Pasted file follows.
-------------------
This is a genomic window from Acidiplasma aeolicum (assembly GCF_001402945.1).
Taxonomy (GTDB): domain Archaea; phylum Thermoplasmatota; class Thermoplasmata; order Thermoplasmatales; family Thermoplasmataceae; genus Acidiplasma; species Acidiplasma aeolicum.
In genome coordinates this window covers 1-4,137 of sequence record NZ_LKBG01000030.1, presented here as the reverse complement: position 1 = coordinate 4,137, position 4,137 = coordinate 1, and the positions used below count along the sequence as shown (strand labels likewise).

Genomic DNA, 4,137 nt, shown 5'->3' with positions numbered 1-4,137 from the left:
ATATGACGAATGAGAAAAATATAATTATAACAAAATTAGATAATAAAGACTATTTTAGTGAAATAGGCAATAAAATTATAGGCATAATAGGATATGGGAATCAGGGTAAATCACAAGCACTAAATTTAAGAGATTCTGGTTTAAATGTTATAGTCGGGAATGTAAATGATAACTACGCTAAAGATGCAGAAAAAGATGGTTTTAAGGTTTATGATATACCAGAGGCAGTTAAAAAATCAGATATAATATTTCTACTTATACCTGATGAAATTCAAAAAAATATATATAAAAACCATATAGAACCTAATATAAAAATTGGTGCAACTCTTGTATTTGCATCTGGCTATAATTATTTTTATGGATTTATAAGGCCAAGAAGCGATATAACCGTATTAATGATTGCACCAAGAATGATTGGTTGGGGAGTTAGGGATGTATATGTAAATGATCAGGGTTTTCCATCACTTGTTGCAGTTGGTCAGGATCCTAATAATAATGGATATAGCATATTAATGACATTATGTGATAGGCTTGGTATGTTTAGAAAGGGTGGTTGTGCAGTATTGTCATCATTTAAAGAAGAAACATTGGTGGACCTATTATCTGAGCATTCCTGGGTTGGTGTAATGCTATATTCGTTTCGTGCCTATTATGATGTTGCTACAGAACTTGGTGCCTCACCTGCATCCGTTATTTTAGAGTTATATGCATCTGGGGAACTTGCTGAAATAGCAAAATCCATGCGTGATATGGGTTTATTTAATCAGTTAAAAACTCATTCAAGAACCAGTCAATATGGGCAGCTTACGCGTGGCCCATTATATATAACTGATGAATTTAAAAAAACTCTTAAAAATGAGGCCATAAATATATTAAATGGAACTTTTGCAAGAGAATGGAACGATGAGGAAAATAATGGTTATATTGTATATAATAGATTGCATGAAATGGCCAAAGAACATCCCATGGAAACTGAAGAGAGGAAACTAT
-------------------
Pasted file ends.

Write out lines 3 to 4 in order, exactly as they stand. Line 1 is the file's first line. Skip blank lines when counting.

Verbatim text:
In genome coordinates this window covers 1-4,137 of sequence record NZ_LKBG01000030.1, presented here as the reverse complement: position 1 = coordinate 4,137, position 4,137 = coordinate 1, and the positions used below count along the sequence as shown (strand labels likewise).

Genomic DNA, 4,137 nt, shown 5'->3' with positions numbered 1-4,137 from the left: